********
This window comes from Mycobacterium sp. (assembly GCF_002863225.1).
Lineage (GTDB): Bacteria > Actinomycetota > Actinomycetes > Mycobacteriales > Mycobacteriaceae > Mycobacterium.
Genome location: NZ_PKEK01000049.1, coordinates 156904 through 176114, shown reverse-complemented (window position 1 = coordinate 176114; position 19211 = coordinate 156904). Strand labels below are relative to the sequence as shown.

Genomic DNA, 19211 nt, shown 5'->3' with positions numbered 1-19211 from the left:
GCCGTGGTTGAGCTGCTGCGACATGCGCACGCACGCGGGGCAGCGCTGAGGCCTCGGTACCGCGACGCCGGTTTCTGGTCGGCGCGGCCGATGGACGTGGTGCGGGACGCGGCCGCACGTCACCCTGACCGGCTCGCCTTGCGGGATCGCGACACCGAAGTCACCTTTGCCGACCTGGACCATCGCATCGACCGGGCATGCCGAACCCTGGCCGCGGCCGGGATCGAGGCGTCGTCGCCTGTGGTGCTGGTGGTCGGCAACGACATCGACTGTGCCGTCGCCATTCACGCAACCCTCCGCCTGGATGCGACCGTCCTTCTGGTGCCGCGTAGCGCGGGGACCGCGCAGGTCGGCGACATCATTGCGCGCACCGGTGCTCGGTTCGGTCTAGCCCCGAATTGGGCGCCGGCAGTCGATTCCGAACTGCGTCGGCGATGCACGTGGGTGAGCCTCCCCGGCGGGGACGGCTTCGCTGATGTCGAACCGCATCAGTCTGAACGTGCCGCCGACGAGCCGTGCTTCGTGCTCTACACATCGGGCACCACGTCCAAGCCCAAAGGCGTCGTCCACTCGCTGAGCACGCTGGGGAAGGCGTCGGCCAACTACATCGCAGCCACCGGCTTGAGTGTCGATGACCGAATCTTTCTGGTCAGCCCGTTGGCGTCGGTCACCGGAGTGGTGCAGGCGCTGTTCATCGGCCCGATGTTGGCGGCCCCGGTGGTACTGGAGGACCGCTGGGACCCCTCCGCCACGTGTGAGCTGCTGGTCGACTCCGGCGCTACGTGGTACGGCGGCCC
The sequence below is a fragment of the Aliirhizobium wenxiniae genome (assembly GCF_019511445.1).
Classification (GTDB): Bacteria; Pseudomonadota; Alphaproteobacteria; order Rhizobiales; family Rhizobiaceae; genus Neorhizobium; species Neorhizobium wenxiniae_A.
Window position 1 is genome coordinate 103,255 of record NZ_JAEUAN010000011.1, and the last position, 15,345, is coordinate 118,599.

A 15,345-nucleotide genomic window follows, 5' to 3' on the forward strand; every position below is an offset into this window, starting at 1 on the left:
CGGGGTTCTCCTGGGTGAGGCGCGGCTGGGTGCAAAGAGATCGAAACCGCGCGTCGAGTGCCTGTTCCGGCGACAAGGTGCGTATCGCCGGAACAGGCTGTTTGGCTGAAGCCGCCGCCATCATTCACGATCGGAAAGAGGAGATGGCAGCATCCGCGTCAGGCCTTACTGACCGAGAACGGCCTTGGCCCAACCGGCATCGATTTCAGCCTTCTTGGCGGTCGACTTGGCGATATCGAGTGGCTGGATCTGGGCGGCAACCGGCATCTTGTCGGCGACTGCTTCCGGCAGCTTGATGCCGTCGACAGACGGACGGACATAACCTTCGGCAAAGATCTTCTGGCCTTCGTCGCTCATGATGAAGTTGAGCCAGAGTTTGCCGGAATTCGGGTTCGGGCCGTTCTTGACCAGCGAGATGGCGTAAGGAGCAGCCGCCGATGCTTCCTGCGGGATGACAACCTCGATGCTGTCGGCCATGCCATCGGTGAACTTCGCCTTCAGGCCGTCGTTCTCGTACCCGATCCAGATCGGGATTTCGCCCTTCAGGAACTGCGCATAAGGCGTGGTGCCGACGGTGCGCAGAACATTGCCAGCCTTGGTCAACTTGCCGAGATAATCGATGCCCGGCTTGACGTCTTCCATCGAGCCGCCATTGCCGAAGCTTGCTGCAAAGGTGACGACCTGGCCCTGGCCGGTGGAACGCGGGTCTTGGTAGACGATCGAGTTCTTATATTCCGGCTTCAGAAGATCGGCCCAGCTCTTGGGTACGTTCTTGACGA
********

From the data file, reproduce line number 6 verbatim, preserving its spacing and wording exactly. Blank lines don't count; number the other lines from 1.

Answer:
The sequence below is a fragment of the Aliirhizobium wenxiniae genome (assembly GCF_019511445.1).